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Is a Michigan Medical Marijuana Caregiver’s Grow Separate From the 12 Plants One Can Grow For Personal Use?

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Can a caregiver grow up to 72 plants plus have an additional 12 for recreational pursuant to the Michigan Regulation and Taxation of Marijuana Act (MRTMA)?

No. If a caregiver adds any additional plants to a facility, the caregiver would no longer be permitted to use the Michigan Medical Marijuana Act (MMA) as a defense.

Facing marijuana related charges? Request a consultation now.

Michigan Medical Marijuana Act (MMA) Caregiver Cultivation

The Michigan Medical Marijuana Act states that a caregiver may possess up to 72 plants in an enclosed and locked facility.

Any more plants would mean the MMA could no longer be used as a defense.

The MMMA requires strict compliance with the act.

Adding more plants than what’s permitted is not in strict compliance.

Personal Use Cultivation Under the Michigan Regulation and Taxation of Marijuana Act

On the other hand, a caregiver is permitted to also be in possession of 12 recreational plants for personal use, but only if there are no more than 12 marijuana plants total on the property.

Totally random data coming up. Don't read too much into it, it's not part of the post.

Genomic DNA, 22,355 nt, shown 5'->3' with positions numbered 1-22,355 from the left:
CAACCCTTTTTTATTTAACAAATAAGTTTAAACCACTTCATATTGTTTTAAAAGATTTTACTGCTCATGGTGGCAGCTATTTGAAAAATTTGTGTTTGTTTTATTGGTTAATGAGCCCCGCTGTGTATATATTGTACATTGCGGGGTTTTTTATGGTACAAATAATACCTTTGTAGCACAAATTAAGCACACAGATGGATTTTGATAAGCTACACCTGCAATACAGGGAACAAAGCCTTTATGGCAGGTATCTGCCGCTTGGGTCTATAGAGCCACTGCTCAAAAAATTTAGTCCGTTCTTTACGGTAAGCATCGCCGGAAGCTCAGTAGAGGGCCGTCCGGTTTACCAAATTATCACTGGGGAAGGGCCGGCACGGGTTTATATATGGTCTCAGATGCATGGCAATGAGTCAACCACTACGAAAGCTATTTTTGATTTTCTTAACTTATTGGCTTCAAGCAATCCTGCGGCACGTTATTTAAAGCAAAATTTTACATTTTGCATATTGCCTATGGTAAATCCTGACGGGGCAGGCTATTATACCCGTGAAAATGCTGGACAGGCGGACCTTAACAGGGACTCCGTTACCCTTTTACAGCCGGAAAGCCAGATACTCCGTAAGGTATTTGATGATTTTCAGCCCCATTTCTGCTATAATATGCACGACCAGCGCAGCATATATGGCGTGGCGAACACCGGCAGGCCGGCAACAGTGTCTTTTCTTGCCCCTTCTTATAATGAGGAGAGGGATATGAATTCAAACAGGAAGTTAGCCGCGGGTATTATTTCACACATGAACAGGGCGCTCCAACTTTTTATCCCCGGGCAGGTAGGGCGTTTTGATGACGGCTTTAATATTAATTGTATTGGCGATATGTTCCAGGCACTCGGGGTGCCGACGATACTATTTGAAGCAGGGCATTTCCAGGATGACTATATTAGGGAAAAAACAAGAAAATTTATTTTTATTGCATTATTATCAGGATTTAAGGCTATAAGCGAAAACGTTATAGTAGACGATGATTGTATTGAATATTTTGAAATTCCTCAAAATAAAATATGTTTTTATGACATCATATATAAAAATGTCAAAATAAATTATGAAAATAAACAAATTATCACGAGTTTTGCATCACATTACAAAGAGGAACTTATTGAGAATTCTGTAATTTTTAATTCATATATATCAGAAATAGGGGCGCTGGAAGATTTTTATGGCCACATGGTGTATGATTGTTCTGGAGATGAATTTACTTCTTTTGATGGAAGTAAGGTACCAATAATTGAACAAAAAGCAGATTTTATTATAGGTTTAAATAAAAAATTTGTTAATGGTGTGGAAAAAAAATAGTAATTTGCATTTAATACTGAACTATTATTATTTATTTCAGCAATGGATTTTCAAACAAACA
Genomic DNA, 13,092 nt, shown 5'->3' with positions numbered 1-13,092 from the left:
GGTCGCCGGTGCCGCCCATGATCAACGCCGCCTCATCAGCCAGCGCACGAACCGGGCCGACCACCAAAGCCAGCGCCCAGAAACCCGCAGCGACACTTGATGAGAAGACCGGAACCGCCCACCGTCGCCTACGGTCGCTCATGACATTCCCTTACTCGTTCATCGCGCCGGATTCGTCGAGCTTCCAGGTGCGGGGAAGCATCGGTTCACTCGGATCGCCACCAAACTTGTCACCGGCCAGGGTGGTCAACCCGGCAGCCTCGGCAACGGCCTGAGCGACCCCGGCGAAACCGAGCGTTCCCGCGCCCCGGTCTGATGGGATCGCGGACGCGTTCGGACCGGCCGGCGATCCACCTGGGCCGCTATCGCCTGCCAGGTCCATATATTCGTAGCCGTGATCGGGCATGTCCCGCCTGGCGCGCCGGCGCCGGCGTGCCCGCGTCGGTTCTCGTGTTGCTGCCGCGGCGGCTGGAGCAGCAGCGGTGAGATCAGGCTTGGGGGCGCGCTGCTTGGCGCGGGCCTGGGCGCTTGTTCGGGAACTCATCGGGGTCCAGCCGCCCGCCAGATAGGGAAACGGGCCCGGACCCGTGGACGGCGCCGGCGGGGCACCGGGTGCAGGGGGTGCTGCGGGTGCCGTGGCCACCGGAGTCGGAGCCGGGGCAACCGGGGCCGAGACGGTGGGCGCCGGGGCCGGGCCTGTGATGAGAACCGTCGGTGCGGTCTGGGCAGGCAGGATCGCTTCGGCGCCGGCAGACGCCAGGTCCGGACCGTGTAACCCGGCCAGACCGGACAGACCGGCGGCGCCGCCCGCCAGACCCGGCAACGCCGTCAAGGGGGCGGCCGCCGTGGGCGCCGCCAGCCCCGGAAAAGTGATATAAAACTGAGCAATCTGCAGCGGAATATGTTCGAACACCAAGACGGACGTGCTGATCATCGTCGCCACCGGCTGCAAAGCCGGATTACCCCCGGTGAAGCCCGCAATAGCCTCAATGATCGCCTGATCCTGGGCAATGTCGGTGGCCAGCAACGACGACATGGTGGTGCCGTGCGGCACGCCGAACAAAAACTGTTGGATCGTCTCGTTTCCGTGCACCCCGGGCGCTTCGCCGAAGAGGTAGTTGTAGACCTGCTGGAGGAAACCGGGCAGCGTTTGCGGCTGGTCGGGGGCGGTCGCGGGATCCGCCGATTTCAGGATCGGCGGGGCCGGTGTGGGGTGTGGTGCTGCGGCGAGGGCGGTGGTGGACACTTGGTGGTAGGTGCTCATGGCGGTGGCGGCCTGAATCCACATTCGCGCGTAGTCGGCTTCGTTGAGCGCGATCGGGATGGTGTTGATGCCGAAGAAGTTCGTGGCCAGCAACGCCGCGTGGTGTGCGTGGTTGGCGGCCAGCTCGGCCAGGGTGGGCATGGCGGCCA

The MRTMA doesn’t differentiate between 12 personal plants and medicinal plants.

Therefore, only 12 plants total are permitted per residence.

This doesn’t prevent a caregiver from possessing their allowed number of medical plants at another location including another home, which doesn’t contain 12 personal plants or an industrial building.

A caregiver can possess up to 84 plants, but the medical plants cannot be grown in the caregiver’s residence. Personal plants may only be grown in a person’s residence.

What is the penalty for a caregiver growing more than 72 plants?

If a caregiver were to be in possession of all 84 plants in their residence, as stated earlier, they would no longer be permitted to use the MMMA as a defense. Then, what’s the penalty under Michigan law?

Section 15 of the MRTMA states that a person who cultivates more than twice the amount permitted (more than 24 plants) would be guilty of a misdemeanor, but not subject to jail time unless they were grown for a commercial purpose.

If purposefully and willfully grown for a commercial purpose, the penalty is still a misdemeanor but it’s then punishable by up to 93 days in jail.

Why You Need Cannabis Corporate Legal Services

Michigan cannabis laws and regulations are extraordinarily complicated.

They’re made more difficult to navigate as marijuana is still illegal federally.

To protect your and your business’s best interests, we recommend speaking with one of our experienced cannabis attorneys.

Facing marijuana related charges? Request a consultation now.

Barton Morris
Barton Morris has been providing high-quality legal representation in the area of state and federal criminal defense for more than 20 years.
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